07 January 2021
We had been told by our good friend, Merri-Lee, that she had seen Red Crossbills (Loxia curvirostra) in the spruce trees in the small cemetery on Boomer Line, so we set off to see if we could emulate her success.
The snow was pristine, dazzling white, and there were fresh snowmobile tracks indenting the surface.
We were happy that these noisy machines were not hurtling across the fields to disturb the tranquility of the day while we were there.
The cemetery is abundantly attractive to crossbills, but none were feeding there during our visit.
Crossbills are highly mobile and no doubt have several favourite feeding spots. We will have to be patient it seems!
Waterloo Region is agricultural in nature, with ample fertile land for cash crops, and this farm seemed frozen in time, waiting for the renewal of spring.
Since we were out on a glorious day we expanded our search and headed off to areas where we have always had success finding Snowy Owls (Bubo scandiacus).
It did not take us long to locate a beautiful, large female.
It was more than a little disturbing to see tracks heading off into the field.
A small (I hope) minority of unscrupulous birders and photographers do not think twice about trespassing on a farmer's field, all in the quest for a closer look or a better shot. Some have been known to carry mice which they release so the the owl will be lured into flight - all to get that perfect flight shot. Of course, not all rodents set free are captured and the farmer is left to deal with the problem.
Apart from the trespass aspect, these owls are resting, conserving energy and should be left alone. Trying to convince some boneheads of that simple fact seems to be a lost cause. The hubris they spew in defence of their actions defies belief.
Just before leaving for home we were delighted to see another female Snowy Owl perched on a post.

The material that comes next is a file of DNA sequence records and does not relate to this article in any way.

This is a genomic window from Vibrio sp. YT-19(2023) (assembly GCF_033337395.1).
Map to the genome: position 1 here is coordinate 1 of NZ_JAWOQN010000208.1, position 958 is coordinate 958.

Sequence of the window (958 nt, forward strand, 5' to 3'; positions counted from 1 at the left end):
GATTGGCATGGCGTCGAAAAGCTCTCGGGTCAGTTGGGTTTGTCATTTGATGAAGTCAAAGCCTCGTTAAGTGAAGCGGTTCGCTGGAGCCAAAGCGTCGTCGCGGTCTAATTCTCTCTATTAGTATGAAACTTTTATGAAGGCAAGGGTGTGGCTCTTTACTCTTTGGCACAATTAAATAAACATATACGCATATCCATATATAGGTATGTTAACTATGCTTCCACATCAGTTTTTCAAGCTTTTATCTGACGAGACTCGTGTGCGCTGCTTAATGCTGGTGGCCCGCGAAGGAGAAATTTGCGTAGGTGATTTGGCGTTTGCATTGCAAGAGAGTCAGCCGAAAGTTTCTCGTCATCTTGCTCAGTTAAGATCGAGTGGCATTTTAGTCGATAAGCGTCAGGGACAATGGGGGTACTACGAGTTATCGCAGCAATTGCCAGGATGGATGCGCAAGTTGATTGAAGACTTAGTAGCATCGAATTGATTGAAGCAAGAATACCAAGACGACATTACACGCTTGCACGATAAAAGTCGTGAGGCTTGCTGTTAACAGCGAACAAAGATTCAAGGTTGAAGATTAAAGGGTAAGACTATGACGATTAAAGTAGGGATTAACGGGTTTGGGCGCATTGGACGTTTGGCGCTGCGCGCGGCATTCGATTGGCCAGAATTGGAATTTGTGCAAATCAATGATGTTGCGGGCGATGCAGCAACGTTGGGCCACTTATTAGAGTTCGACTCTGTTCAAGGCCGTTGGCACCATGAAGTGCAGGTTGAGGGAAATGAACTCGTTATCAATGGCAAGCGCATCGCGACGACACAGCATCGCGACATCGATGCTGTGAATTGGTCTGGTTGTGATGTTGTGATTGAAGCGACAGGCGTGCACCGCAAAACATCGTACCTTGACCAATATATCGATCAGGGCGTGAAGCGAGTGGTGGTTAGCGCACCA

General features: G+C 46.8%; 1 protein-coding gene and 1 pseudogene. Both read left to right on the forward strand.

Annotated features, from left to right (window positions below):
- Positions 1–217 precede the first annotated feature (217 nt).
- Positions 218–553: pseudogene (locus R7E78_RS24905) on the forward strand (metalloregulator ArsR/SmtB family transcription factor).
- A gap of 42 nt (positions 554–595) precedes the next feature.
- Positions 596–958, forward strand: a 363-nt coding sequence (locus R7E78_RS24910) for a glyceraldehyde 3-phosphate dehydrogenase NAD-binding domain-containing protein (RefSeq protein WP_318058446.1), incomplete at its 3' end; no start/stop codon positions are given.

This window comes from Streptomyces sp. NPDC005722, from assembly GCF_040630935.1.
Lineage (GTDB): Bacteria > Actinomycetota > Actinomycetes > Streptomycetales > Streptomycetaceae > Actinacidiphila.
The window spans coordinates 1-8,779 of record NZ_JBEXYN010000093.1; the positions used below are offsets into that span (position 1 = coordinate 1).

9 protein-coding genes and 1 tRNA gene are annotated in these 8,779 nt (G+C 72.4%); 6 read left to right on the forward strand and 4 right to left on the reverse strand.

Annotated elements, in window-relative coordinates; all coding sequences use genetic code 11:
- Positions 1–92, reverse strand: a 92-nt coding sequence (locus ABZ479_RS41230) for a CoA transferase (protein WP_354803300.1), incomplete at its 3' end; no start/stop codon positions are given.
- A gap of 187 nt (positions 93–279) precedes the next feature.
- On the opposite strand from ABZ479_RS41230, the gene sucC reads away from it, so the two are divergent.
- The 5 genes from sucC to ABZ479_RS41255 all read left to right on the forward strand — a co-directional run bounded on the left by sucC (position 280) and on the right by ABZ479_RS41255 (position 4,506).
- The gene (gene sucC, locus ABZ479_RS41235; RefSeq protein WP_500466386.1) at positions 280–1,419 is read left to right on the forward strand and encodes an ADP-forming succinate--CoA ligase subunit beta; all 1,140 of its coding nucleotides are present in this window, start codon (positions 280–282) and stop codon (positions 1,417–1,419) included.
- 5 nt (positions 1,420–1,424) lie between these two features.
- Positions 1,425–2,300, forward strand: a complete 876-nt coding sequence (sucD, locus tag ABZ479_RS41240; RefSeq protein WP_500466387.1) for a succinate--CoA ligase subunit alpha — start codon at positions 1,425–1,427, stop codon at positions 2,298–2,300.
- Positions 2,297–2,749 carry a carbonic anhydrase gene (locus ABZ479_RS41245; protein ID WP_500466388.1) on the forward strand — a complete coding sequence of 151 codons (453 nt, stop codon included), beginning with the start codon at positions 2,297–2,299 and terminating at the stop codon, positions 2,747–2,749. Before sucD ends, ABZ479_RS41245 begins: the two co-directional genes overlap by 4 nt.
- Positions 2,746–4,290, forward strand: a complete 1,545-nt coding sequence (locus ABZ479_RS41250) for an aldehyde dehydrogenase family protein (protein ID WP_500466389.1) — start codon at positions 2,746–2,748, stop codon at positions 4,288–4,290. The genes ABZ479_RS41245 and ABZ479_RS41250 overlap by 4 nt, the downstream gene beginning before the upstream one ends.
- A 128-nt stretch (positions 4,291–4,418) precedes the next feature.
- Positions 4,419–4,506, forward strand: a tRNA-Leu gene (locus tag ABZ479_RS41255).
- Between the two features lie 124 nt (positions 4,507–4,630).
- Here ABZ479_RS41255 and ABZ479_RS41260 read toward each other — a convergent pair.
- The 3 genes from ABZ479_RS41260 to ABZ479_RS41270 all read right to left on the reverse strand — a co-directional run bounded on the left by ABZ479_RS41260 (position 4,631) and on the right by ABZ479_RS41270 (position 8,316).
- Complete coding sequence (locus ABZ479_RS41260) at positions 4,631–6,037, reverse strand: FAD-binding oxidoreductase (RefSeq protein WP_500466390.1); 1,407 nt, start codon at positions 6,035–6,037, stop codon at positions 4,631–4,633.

I swear that I heard her implore us to come back, and we will be sure to accept her invitation to get together another day!
09 January 2021
We had not seen Heather and Lily since before Christmas and we were all anxious to go for our Friday walk (socially distanced, of course).
Lily changes so much at this stage of her life and she seemed to have become a "big girl" in the three weeks since we last met up.
Heather really wanted to see a Barred Owl (Strix varia) so we chose to visit Hillside Park in Waterloo, on a mission to find an owl.
And find it we did!
It is too bad that the tree where the owl roosted was bedecked with plastic trash, but such is the nature of human disregard for the environment as we know all too well.
But nothing could detract from the regal demeanour of this denizen of the forest.
We made sure that Lily saw it. She will not remember of course but she now reacts to many stimuli and no doubt enjoyed her first encounter with an owl.
The words of Robert Frost sprung to mind as we walked through the woods - "Woods are lovely, dark and deep."
I could ask you all to vote for your favourite pictures on this post - Snowy Owl, Barred Owl or Lily. I think I know who might win!